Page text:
I find myself with mixed emotions. I am excited at the thought of warm weather and all the fun summer activities, but I am also a little sad because I’ve become attached to my kids’ teachers and I know our time with them is drawing to a close. I am accustomed to interacting with them twice a day, and the thought of not seeing them anymore is a real bummer.
If you’ve ever been around a group of small children, then you are well-aware that keeping them alive and corralling them are not small feats. Teachers willingly sign up to do this ALL DAY LONG and are paid peanuts to do it. They are actual saints in my book. For real, they are superheroes and all deserve gold medals.
These blessed women and men take my children off my hands for a few hours a day so that I can regain some sliver of sanity. And to boot, they teach them things. Real things! Useful things like math, how to open their own applesauce, why it’s not nice to whack someone over the head because he took your block. And they have a smile on their face while doing it.
They do so much and are so underpaid and undervalued. Exhibit A: My son’s preschool teacher potty-trained him for me. Seriously, potty-trained him! That is worth its weight in gold.
Especially in elementary, the kids spend most of the day with their teachers, and I can tell my kids’ teachers genuinely love what they do and love the kiddos they teach. Their affection for their students shines through in the way they treat the kids. It is heartwarming to see that my kids have all three become genuinely attached to their teachers. They talk about them as though they are close friends of theirs.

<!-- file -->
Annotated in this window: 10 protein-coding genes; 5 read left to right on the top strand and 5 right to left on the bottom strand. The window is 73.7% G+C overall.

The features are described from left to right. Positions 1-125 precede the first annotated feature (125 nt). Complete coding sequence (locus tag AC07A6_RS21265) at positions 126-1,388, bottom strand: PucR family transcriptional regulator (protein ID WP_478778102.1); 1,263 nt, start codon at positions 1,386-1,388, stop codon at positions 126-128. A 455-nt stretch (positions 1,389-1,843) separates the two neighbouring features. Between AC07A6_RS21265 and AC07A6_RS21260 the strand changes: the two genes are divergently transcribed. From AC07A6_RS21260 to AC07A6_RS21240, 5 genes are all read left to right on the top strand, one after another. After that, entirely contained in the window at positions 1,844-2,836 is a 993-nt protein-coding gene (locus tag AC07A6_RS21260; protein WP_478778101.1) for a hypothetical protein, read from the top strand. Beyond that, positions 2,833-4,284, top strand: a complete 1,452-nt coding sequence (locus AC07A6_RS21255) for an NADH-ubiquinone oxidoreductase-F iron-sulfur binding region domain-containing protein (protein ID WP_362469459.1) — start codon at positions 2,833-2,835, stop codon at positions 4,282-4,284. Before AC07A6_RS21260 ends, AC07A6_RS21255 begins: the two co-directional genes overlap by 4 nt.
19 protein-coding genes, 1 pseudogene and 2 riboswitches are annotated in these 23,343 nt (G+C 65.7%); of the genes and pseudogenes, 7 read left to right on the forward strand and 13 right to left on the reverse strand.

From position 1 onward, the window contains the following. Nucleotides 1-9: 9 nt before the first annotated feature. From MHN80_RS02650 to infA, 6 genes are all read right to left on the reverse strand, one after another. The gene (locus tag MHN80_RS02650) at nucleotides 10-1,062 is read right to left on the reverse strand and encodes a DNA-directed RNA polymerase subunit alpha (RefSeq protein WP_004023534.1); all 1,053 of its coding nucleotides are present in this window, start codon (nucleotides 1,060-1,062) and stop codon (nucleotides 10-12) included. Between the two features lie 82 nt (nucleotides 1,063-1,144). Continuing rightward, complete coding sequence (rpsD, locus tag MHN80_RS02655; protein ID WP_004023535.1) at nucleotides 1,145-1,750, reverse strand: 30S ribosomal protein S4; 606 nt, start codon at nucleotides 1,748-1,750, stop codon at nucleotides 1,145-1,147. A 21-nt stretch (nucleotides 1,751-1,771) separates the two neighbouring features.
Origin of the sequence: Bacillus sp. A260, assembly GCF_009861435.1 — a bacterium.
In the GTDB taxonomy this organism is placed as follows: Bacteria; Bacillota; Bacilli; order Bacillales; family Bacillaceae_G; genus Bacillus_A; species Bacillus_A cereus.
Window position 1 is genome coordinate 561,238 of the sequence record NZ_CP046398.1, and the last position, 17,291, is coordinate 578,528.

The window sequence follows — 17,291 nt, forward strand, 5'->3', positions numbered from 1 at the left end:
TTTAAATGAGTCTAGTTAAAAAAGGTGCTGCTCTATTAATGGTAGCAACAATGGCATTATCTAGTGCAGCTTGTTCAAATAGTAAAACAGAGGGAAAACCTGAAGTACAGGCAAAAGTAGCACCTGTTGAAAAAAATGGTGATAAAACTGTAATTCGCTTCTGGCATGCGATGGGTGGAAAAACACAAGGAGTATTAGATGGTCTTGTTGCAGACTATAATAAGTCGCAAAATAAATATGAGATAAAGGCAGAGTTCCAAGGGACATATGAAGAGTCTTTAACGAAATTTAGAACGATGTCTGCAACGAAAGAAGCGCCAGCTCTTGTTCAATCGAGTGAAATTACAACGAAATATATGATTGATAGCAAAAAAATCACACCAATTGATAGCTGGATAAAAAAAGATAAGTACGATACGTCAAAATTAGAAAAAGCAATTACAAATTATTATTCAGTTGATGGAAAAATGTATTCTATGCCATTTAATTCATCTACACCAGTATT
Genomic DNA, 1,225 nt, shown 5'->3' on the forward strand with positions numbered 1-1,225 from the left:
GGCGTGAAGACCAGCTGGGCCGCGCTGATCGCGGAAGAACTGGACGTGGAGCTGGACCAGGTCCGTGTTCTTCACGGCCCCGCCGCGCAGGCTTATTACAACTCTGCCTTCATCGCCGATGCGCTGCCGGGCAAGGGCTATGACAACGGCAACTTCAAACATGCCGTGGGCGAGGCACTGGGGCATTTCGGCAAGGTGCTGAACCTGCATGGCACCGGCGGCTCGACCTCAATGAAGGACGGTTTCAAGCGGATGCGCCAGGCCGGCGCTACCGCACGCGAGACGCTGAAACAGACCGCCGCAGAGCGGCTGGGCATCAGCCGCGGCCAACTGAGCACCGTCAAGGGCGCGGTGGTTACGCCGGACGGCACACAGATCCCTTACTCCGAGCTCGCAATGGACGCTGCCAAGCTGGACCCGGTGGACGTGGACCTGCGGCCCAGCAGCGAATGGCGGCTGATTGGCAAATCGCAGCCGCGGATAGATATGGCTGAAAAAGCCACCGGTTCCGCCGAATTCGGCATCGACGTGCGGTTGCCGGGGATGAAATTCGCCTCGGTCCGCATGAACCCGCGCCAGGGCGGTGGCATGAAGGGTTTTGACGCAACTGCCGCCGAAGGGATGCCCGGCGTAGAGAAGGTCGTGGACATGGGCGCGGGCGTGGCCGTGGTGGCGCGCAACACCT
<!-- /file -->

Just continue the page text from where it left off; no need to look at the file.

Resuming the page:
The work that teachers do extends far beyond simply teaching academics. They are showing love to the kids and, most important, building their self-esteem. My middle son is young for his grade and struggles with reading. His teacher is incredibly encouraging and ever patient with him as he wrestles with some of the more challenging words. Her persistence and diligence with him are making a world of difference in his reading confidence. My oldest son is very introverted and sometimes battles crippling shyness. His teacher has been instrumental in coaxing him out of his shell and emboldening him to join the conversation and to voice his opinions.
I have a special place in my heart for teachers. I come from a mom who taught special education and a mother-in-law who taught chemistry to high school students at a disadvantaged school. I’ve heard countless stories from former students of the lives they have changed from their chosen professions. More than anything, the stories are significant to them and made the hard work of being a teacher worthwhile.
At the end of the day, we all just want to feel like what we’re doing matters, and teachers don’t hear it enough. I encourage you to really evaluate your appreciation for your child’s teachers and appropriately express your gratitude. This can come in many forms. You might go to the school principal and articulate your positive experience with that teacher. Or you could buy flowers or a gift card or, perhaps, write a heartfelt note. Whatever it is, I am sure that teacher will be grateful for your acknowledgement. Also, please don’t forget the teacher’s aides. They are often overlooked and do so much for the students as well.
My son’s teachers have almost become a part of our family, and I’m going to miss them dearly. As we bid farewell to the school year, let’s celebrate our awesome teachers and give them the recognition they deserve.